An Insider's Account of New Zealand Political Campaigning: New from BWB Texts
While I’ve spent enough time in universities to understand the meaning of various freedoms, I’ve also spent enough time
in the world to see the opposite of freedom: persecution, detention, and the slow drag of less obvious oppressions.
In 2013, Murdoch Stephens
began a campaign to double New Zealand’s refugee quota. Over the next five years he built the campaign into a
mainstream national movement – one that contributed to the first growth in New Zealand’s refugee quota in thirty years.
Doing Our Bit
is a remarkable insider’s account of a grassroots political campaign in New Zealand. Stephens
describes his personal journey – from someone with little knowledge of political campaigning to leading a successful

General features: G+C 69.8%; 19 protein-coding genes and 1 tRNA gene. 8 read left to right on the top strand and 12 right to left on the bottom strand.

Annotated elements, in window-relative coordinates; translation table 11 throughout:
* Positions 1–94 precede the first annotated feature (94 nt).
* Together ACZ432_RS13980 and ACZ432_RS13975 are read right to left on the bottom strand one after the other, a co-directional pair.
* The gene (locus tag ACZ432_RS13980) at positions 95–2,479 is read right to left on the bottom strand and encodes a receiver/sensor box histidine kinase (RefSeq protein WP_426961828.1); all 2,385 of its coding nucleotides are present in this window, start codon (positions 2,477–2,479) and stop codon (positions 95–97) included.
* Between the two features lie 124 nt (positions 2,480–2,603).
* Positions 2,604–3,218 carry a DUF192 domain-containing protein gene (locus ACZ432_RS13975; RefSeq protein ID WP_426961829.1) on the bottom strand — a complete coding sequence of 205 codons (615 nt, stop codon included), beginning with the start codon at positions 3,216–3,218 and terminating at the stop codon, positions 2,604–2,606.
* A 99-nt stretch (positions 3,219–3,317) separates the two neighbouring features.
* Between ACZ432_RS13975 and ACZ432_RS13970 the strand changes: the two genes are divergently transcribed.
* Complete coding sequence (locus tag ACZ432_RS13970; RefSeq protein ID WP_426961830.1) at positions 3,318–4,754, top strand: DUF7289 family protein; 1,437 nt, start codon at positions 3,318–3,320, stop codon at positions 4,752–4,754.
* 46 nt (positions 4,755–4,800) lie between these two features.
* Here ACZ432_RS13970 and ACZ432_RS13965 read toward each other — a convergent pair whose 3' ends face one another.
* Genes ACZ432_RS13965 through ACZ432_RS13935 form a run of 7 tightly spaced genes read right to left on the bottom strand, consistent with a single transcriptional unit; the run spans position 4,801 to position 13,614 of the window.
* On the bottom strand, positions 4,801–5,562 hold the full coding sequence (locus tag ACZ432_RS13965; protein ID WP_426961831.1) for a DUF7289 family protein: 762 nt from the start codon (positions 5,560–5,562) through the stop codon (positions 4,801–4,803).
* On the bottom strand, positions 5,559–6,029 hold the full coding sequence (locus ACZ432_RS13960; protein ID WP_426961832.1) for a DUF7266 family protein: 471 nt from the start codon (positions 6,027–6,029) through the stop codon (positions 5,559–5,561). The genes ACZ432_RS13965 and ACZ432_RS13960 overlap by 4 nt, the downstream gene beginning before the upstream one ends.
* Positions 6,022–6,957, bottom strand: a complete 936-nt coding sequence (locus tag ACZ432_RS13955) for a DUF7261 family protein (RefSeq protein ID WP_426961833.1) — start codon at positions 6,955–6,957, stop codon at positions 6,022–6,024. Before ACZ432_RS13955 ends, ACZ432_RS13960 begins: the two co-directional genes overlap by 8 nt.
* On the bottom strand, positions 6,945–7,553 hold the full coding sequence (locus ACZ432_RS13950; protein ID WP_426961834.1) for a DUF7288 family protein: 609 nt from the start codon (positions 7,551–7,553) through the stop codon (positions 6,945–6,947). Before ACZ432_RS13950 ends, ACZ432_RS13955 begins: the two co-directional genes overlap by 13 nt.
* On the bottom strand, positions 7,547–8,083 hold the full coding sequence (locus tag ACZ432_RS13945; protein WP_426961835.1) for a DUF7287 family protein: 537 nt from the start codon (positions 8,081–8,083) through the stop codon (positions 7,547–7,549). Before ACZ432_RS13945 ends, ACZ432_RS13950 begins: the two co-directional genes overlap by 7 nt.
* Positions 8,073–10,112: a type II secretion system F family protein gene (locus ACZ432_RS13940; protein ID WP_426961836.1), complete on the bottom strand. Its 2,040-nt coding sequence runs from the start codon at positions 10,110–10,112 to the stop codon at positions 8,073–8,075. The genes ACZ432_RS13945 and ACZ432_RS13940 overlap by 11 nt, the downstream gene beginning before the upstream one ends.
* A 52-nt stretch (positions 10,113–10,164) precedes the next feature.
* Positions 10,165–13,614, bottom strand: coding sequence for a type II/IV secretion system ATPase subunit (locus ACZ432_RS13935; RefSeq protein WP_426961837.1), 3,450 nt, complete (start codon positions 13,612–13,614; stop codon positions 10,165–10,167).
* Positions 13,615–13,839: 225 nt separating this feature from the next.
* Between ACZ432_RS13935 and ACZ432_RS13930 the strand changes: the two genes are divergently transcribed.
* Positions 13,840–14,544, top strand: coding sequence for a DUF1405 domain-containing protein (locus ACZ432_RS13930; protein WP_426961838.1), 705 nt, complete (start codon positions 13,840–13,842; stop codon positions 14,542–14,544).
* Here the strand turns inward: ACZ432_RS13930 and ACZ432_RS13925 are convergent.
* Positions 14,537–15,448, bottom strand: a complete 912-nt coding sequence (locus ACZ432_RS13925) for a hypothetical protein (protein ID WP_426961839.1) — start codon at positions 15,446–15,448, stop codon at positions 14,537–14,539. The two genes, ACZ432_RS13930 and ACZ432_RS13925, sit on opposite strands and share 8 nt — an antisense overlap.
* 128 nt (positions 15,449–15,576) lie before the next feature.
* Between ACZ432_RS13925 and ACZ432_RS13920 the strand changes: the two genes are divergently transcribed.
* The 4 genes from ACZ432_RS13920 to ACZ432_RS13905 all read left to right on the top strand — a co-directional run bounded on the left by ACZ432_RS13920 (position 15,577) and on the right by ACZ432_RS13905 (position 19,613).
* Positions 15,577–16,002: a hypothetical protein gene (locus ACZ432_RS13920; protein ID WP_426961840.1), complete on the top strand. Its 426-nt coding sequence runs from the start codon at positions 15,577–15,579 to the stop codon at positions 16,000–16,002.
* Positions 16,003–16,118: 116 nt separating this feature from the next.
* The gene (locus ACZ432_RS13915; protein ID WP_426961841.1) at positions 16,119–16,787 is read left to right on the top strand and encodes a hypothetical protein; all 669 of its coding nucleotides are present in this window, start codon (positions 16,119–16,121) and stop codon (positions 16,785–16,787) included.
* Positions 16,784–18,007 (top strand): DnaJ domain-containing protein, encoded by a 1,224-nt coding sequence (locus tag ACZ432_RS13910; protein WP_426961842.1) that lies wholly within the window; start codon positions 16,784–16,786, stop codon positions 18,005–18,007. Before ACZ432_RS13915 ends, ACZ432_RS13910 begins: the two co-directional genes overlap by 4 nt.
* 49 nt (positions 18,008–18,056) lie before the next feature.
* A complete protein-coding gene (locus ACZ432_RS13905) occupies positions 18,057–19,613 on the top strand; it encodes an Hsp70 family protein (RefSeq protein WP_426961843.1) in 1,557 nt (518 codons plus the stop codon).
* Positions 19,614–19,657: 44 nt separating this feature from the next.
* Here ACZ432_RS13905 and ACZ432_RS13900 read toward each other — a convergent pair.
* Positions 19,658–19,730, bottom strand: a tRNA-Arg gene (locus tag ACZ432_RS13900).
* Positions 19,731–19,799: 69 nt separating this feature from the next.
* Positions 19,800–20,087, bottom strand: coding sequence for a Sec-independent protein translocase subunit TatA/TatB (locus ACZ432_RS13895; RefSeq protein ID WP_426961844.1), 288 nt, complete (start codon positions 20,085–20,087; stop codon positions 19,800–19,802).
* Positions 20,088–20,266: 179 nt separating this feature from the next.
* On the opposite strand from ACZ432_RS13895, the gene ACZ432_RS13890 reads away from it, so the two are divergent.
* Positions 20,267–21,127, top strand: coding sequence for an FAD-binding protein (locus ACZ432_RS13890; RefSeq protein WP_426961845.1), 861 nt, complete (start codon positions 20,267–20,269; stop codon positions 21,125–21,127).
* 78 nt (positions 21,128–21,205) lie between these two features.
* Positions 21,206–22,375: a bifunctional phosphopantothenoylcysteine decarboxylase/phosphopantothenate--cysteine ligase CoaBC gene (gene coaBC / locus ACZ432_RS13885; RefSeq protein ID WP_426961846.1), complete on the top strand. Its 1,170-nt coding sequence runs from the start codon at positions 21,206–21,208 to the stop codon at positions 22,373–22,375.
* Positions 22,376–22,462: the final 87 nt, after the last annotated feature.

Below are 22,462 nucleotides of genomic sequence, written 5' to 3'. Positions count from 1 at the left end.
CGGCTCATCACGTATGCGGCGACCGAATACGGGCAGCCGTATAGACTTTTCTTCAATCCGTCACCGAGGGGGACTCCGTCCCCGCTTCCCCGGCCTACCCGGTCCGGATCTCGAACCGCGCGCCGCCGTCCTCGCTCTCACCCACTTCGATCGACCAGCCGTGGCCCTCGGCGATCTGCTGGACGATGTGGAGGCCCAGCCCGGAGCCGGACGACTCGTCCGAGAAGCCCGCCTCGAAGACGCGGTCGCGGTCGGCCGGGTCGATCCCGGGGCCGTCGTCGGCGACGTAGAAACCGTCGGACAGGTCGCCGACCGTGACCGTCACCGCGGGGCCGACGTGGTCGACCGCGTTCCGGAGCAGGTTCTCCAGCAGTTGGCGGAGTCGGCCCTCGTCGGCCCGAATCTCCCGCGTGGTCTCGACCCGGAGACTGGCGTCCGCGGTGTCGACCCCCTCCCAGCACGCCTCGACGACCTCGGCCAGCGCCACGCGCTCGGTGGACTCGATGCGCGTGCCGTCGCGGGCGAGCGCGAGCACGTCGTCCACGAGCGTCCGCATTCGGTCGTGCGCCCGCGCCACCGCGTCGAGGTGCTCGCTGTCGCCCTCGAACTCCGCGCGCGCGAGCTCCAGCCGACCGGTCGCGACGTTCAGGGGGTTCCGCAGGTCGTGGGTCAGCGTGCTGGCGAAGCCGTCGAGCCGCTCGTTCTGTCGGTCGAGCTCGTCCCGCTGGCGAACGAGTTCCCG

and influential mainstream movement. He also evocatively describes his time living in Aleppo, Syria, and how the
experiences and friendships of that period inspired him to begin the campaign.
This new BWB Text
lays out the blueprint for how an idea was turned into government policy. In Doing Our Bit
Stephens explains the range of techniques and platforms the campaign used, from meetings with ministers to social
media, from fundraising to collaborations with other groups. The story is a fascinating insight into how political
change happens in New Zealand.
About the Author
established the Doing Our Bit campaign in June 2013 to double New Zealand’s refugee quota. He recently completed a PhD
focused on how four contemporary critical theorists have written about climate change, which led to the publication of Critical Environmental Communication: How does critique respond to the urgency of climate change? in 2018 by Lexington. He is also an editor at Lawrence & Gibson publishing, which has released two dozen works of fiction, and co-managed the 17 Tory Street
open source community gallery. Born and raised in rural South Otago, Stephens lives in Wellington.